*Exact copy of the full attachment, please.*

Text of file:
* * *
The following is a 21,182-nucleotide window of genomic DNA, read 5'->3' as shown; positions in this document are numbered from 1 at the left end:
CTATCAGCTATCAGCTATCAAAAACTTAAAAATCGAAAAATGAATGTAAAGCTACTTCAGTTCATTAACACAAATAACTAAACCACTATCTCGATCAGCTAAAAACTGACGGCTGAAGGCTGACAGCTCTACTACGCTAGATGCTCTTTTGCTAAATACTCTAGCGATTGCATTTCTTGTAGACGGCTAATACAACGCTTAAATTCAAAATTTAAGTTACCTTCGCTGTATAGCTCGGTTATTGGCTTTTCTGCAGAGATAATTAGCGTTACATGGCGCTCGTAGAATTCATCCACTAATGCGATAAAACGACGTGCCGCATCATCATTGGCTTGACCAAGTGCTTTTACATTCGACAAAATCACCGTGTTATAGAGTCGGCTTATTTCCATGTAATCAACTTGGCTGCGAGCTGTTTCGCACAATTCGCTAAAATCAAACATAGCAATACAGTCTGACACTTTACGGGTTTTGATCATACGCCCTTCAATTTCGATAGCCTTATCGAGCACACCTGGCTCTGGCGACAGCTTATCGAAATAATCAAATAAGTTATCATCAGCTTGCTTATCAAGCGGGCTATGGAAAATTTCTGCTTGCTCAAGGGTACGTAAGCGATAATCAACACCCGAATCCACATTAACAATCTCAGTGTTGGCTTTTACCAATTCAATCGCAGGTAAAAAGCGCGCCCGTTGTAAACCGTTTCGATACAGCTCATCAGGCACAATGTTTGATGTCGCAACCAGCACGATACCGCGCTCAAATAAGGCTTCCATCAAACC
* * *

The following is a 21,182-nucleotide window of genomic DNA, read 5'->3' as shown; positions in this document are numbered from 1 at the left end:
CTATCAGCTATCAGCTATCAAAAACTTAAAAATCGAAAAATGAATGTAAAGCTACTTCAGTTCATTAACACAAATAACTAAACCACTATCTCGATCAGCTAAAAACTGACGGCTGAAGGCTGACAGCTCTACTACGCTAGATGCTCTTTTGCTAAATACTCTAGCGATTGCATTTCTTGTAGACGGCTAATACAACGCTTAAATTCAAAATTTAAGTTACCTTCGCTGTATAGCTCGGTTATTGGCTTTTCTGCAGAGATAATTAGCGTTACATGGCGCTCGTAGAATTCATCCACTAATGCGATAAAACGACGTGCCGCATCATCATTGGCTTGACCAAGTGCTTTTACATTCGACAAAATCACCGTGTTATAGAGTCGGCTTATTTCCATGTAATCAACTTGGCTGCGAGCTGTTTCGCACAATTCGCTAAAATCAAACATAGCAATACAGTCTGACACTTTACGGGTTTTGATCATACGCCCTTCAATTTCGATAGCCTTATCGAGCACACCTGGCTCTGGCGACAGCTTATCGAAATAATCAAATAAGTTATCATCAGCTTGCTTATCAAGCGGGCTATGGAAAATTTCTGCTTGCTCAAGGGTACGTAAGCGATAATCAACACCCGAATCCACATTAACAATCTCAGTGTTGGCTTTTACCAATTCAATCGCAGGTAAAAAGCGCGCCCGTTGTAAACCGTTTCGATACAGCTCATCAGGCACAATGTTTGATGTCGCAACCAGCACGATACCGCGCTCAAATAAGGCTTCCATCAAACC